The 5 Most Threatened Global Ecosystems

There is no surprise that the environment is in trouble, from the looming climate crisis, to global droughts, to severe weather disasters, and now to disappearing ecosystems. Ecosystems are geographical areas that consist of animals, plants, and other organisms paired with weather and landscapes that form a harmonious and cohesive natural cycle. If one of these factors becomes imbalanced, the rest of the cycle becomes skewed, leading to a potential self destruction. 

Many ecosystems and environments are disturbed by external factors causing unnatural imbalances among those living within the cycle. This can be detrimental to the survival of a certain species, or the entire ecosystem, possibly branching out to neighboring environments. Unfortunately through decades of accelerated human activity, global warming, and other climate factors, many ecosystems are seeing their downfall. 

Here are the 5 most threatened ecosystems across the globe (in no particular order).


Caribbean Coral Reefs

These beautiful, clear and crisp waters, home to thousands of species of fish and other marine life are in serious danger of disappearing sooner than anticipated. This densely biodiverse aquatic land is threatened by various external factors: overfishing, tourist development, and global warming.


The Murray-Darling Basin Wetlands

This Australian river basin is 3,500km in length and supplies water to the vast majority of the populated areas of Melbourne, Sydney, and Adelaide. It also gives life and nutrients to hundreds of flora and fauna wildlife in the river and nearby swamps, lakes, and forests. Its biggest threat is farm holding–forcing the disappearance of acres of vegetation and causing significant drought in certain areas.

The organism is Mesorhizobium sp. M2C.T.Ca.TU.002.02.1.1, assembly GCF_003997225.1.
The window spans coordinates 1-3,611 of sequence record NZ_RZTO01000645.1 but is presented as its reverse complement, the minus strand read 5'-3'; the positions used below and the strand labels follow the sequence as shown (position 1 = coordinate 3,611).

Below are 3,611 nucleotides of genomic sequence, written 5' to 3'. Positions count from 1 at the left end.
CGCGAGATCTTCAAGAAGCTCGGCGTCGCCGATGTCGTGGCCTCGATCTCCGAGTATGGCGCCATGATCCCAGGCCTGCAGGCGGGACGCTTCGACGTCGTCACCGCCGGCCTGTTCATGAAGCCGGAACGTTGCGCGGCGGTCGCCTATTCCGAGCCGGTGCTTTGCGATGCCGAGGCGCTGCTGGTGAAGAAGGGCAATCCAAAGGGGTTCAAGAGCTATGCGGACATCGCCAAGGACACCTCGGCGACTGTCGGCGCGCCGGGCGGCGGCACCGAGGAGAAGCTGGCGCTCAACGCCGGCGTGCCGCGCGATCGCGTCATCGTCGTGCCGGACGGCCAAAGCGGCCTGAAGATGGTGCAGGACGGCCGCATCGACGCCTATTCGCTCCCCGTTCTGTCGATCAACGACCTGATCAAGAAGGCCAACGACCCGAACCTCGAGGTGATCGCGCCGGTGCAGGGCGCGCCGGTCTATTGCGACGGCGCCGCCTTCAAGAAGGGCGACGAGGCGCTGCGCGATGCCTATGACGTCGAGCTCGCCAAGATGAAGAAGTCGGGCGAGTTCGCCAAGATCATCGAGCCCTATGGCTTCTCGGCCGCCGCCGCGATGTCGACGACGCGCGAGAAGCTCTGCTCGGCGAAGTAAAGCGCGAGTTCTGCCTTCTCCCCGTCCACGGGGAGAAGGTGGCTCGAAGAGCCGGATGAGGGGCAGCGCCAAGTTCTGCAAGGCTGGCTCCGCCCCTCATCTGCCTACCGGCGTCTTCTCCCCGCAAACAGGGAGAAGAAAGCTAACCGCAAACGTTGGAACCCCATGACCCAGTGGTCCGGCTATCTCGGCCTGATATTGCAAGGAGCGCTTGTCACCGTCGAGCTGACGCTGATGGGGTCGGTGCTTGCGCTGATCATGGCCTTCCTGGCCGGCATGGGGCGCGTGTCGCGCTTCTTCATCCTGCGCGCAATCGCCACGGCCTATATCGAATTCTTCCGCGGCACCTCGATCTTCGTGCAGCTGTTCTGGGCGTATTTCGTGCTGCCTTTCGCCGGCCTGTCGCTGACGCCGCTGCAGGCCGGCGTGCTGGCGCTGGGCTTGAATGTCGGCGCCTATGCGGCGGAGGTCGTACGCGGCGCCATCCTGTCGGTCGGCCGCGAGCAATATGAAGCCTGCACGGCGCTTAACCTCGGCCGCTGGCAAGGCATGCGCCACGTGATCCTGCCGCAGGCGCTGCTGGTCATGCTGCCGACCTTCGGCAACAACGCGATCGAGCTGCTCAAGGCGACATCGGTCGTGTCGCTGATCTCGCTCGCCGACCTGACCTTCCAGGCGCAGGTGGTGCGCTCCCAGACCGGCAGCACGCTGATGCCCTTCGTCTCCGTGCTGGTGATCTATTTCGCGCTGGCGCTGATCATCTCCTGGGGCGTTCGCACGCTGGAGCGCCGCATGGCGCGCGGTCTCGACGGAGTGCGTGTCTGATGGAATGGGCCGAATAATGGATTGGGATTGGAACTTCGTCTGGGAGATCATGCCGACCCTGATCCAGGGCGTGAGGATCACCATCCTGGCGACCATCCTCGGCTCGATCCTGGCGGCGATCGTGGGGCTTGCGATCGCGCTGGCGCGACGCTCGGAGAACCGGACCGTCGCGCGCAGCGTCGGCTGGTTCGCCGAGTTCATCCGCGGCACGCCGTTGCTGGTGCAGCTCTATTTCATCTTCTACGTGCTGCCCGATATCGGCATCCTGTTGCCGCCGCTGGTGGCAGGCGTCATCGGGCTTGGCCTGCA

The Alaskan Kelp Forest

The coast of Alaska is lined and fortressed within acres of kelp forests and ecosystems, assisting as a natural barrier and bringing a notable environment to many species. However, these forests are seriously threatened by oil spills, pollution, and overfishing. This has thrown off the balance and caused many issues, one being the decrease in the otter population, allowing the sea urchins to overpopulate. 


The Aral Sea 

The story of this precious wonder has to be the most intensive of the five. The Aral Sea is not a mystery but less than a century ago it was the fourth largest lake in the world, home to 28 native species that do not reside there any longer. How did this now unrecoverable environment become so depleted? 


Sydney Coastal Wetlands

Set in the most populous city in Australia, these wetlands spread across miles and miles, but unfortunately over the past two decades about 60% of these wetlands have disappeared. The factors all being human activity – housing development, coal mining, fracking, and other GHG emission activities. The overpopulation and take over of invasive species are also a high issue. 

Key Takeaways:
  • Biodiversity is ever changing and needs our support to keep it stable. 
  • Disappearing ecosystems are increasing at a concerning rate– join the fight in preserving these precious and delicate environments. Donate to local, national or global wildlife foundations!  
  • Educate yourself on the growing issues, and how new technologies can ultimately advance assistance. Also, become familiar with organizations, establishments and governments that are involved in the protection.